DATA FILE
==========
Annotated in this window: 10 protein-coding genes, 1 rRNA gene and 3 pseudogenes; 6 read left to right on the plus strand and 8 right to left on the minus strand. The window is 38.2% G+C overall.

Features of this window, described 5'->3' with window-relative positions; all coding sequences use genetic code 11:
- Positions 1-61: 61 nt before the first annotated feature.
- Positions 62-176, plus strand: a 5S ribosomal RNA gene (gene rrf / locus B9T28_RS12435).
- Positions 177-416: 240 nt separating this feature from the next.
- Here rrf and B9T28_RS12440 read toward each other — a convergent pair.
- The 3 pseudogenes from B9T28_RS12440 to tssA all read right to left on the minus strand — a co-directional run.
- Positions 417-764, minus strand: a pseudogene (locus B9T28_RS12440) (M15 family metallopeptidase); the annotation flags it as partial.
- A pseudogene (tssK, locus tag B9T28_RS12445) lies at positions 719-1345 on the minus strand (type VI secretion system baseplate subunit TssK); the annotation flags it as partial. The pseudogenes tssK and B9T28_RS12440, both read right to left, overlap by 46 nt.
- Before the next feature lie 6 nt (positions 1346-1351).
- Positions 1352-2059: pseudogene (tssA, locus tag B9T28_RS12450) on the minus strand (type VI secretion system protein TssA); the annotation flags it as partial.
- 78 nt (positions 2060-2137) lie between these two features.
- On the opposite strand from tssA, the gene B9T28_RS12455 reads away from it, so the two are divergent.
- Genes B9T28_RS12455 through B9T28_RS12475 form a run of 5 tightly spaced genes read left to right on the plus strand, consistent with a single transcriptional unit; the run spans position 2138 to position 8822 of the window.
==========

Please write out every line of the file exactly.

Annotated in this window: 10 protein-coding genes, 1 rRNA gene and 3 pseudogenes; 6 read left to right on the plus strand and 8 right to left on the minus strand. The window is 38.2% G+C overall.

Features of this window, described 5'->3' with window-relative positions; all coding sequences use genetic code 11:
- Positions 1-61: 61 nt before the first annotated feature.
- Positions 62-176, plus strand: a 5S ribosomal RNA gene (gene rrf / locus B9T28_RS12435).
- Positions 177-416: 240 nt separating this feature from the next.
- Here rrf and B9T28_RS12440 read toward each other — a convergent pair.
- The 3 pseudogenes from B9T28_RS12440 to tssA all read right to left on the minus strand — a co-directional run.
- Positions 417-764, minus strand: a pseudogene (locus B9T28_RS12440) (M15 family metallopeptidase); the annotation flags it as partial.
- A pseudogene (tssK, locus tag B9T28_RS12445) lies at positions 719-1345 on the minus strand (type VI secretion system baseplate subunit TssK); the annotation flags it as partial. The pseudogenes tssK and B9T28_RS12440, both read right to left, overlap by 46 nt.
- Before the next feature lie 6 nt (positions 1346-1351).
- Positions 1352-2059: pseudogene (tssA, locus tag B9T28_RS12450) on the minus strand (type VI secretion system protein TssA); the annotation flags it as partial.
- 78 nt (positions 2060-2137) lie between these two features.
- On the opposite strand from tssA, the gene B9T28_RS12455 reads away from it, so the two are divergent.
- Genes B9T28_RS12455 through B9T28_RS12475 form a run of 5 tightly spaced genes read left to right on the plus strand, consistent with a single transcriptional unit; the run spans position 2138 to position 8822 of the window.